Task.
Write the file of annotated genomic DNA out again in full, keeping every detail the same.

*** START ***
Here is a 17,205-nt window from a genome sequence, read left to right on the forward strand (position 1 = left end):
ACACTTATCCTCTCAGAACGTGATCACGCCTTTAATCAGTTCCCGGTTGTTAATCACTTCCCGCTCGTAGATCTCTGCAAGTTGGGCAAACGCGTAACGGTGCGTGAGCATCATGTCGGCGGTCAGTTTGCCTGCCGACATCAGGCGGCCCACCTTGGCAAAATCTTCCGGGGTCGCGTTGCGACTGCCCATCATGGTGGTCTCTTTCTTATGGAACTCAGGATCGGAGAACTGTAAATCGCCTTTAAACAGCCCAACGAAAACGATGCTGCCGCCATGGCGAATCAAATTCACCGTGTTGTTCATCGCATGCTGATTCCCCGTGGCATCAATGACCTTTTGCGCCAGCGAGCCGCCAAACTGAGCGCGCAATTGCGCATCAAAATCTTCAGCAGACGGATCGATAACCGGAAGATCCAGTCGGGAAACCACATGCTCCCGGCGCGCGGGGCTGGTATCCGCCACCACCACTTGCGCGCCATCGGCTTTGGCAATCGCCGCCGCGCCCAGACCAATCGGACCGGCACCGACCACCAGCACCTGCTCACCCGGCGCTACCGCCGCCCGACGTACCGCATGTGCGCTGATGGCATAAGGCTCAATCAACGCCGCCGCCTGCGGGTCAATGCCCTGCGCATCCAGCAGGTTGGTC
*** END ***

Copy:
Here is a 17,205-nt window from a genome sequence, read left to right on the forward strand (position 1 = left end):
ACACTTATCCTCTCAGAACGTGATCACGCCTTTAATCAGTTCCCGGTTGTTAATCACTTCCCGCTCGTAGATCTCTGCAAGTTGGGCAAACGCGTAACGGTGCGTGAGCATCATGTCGGCGGTCAGTTTGCCTGCCGACATCAGGCGGCCCACCTTGGCAAAATCTTCCGGGGTCGCGTTGCGACTGCCCATCATGGTGGTCTCTTTCTTATGGAACTCAGGATCGGAGAACTGTAAATCGCCTTTAAACAGCCCAACGAAAACGATGCTGCCGCCATGGCGAATCAAATTCACCGTGTTGTTCATCGCATGCTGATTCCCCGTGGCATCAATGACCTTTTGCGCCAGCGAGCCGCCAAACTGAGCGCGCAATTGCGCATCAAAATCTTCAGCAGACGGATCGATAACCGGAAGATCCAGTCGGGAAACCACATGCTCCCGGCGCGCGGGGCTGGTATCCGCCACCACCACTTGCGCGCCATCGGCTTTGGCAATCGCCGCCGCGCCCAGACCAATCGGACCGGCACCGACCACCAGCACCTGCTCACCCGGCGCTACCGCCGCCCGACGTACCGCATGTGCGCTGATGGCATAAGGCTCAATCAACGCCGCCGCCTGCGGGTCAATGCCCTGCGCATCCAGCAGGTTGGTC